Thursday, March 15, 2007

Gothic Sibs

Ya gotta hand it to those Bronte sisters. Nobody does Gothic romance quite like them. I recently re-read Jane Eyre by Charlotte Bronte. Tonight I watched the 1992 movie version of Wuthering Heights by Emily Bronte. Yeah, I know all about the argument that it was actually written by the brother Bronte, Branswell. But I'm still rooting for Emily.

What is it about the obsessive passion of Heathcliffe and Catherine that generations have found so captivating?

I can scarcely imagine what it would have been like to have been born into a time and place where women had no right over their own property, their own bodies, their own lives. Besides that, watching the scene of boiling clothes makes me darn grateful for some of the lovely modern conveniences I have at my fingertips.

Still, every now and then it feels good to get lost in fantasy of living in some stone castle on the moores (although it does look rather drafty and no doubt had marginal plumbing).

Anyway, it was nice to see a movie with no explosions or car chases or knife fights or profanity. Just good old lust, jealousy, bitterness and spite. Heathcliffe is such an absolute cad - contorted by his passion, driven to dreadful cruelty - and yet I can't bring myself to despise him. What can be said of Cathy? While my egalitarian sensibilities balk when she marries for money, position, ease - willfully turning her back on the one she had the deep heart passion for...can I truly fault her considering the norms of the day? It's a strange, convoluted tale within a tale that ends badly for most the major players. But it was a pleasant diversion for the evening.

6 comments:

Marie said...

Ohhh...love the Brontes. I'm a Charlotte fan, but I like Wuthering Heights, too, though I find it exhausting to read. The characters aren't really characters, in my opinion. They are forces of nature and emotion in human form and when I think of it that way, I don't get so upset at how they treat each other. I didn't see the Ralph Fiennes version because while he's a great actor I couldn't fathom a fair, slight, blue-eyed Heathcliff. Did he pull it off okay? Was he sufficiently stormy? Timothy Dalton had a good run going in his early acting days, playing all the Bronte leading men, before he became the worst James Bond and ruined his career. His Heathcliff is intense!

As for the ol' Branwell claim, it's balderdash -- no man (especially of that era) could write such women characters. There's a funny scene in one of my favorite movies, Cold Comfort Farm, in which Stephen Fry, as a pretentious, obnoxious, chauvanistic, and oversexed writer, keeps forcing his attentions on the heroine of the movie. He tells her proudly that he's working on a groundbreaking study in which he reveals that Branwell Bronte wrote Wuthering Heights, Jane Eyre, AND the Tenant of Wildfell Hall. She snarks back: "So it's a work of fiction, is it?"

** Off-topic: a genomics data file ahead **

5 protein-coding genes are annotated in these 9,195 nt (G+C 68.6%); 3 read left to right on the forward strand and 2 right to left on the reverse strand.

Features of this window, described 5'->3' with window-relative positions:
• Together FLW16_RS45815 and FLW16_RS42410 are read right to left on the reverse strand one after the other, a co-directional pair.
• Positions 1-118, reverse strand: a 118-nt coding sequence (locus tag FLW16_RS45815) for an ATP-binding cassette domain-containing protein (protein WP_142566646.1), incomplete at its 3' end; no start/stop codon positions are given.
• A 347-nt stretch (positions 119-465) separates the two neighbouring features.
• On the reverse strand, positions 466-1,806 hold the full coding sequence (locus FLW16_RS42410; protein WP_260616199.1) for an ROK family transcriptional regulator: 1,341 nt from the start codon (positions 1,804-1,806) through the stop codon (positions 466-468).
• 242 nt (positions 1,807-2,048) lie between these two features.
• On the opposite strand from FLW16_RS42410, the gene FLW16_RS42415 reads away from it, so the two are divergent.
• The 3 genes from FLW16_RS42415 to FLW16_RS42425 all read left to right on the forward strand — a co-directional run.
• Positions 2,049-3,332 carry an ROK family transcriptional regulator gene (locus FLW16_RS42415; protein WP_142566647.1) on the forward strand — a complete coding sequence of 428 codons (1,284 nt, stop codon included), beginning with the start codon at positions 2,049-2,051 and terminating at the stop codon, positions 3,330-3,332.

There's also a funny Monty Python bit with Wuthering Heights being dramatized in semaphore. Heathcliffe and Kathy stand on opposite hills on the windy moor and signal their passion with large flags. Hee hee.

I guess before the Brits became obsessed with Italy, they only let their emotions run free on the wild and windy moors. You've got your Brontes and your Thomas Hardy and of course the secret garden where cranky old hermits learn to cry again.

Sorry for the rambling comment. My mind is wandering, drunken, through the heath.

Jaquandor said...

I bought copies of both of these at my recent Nine Dollar Literary Bonanza -- i.e, the library book sale. I'm planning to read them this fall. I read Jane Eyre in high school and loved it, but I now remember fairly little about it.

Belladonna said...

Ok Marie, if you are a fan of Bronte's work at all you absolutely MUST go get THIS version of the movie. Seriously.

Fiennes is positively OMINOUS as Heathcliff - dark and brooding, reeking testosterone; ya watch this film and there are particular scenes where the hair raises up on the back of your neck and OH MY GOSH ...swoon time.

The "forces of nature" bit DEFINITELY comes through.

Mimi said...

I've only read "Wuthering Heights" once, but I remember not liking it as much as the movie, and you know how rare that is.

Morning Glory said...

I love the Brontes, especially Wuthering Heights and Jane Eyre. You might enjoy seeing this:

http://sundayafternoondrive.blogspot.com/2006/11/all-things-bronte_12.html

I have a blog devoted to trips I've taken and this trip was to their village in England.

I think I need to find the version of this movie you mentioned. I've seen so many of them, but not this one.

Morning Glory said...

Sorry, the comment section wouldn't take the whole site address. Try this:

http://sundayafternoondrive.blogspot.com

and scroll down two or three posts.

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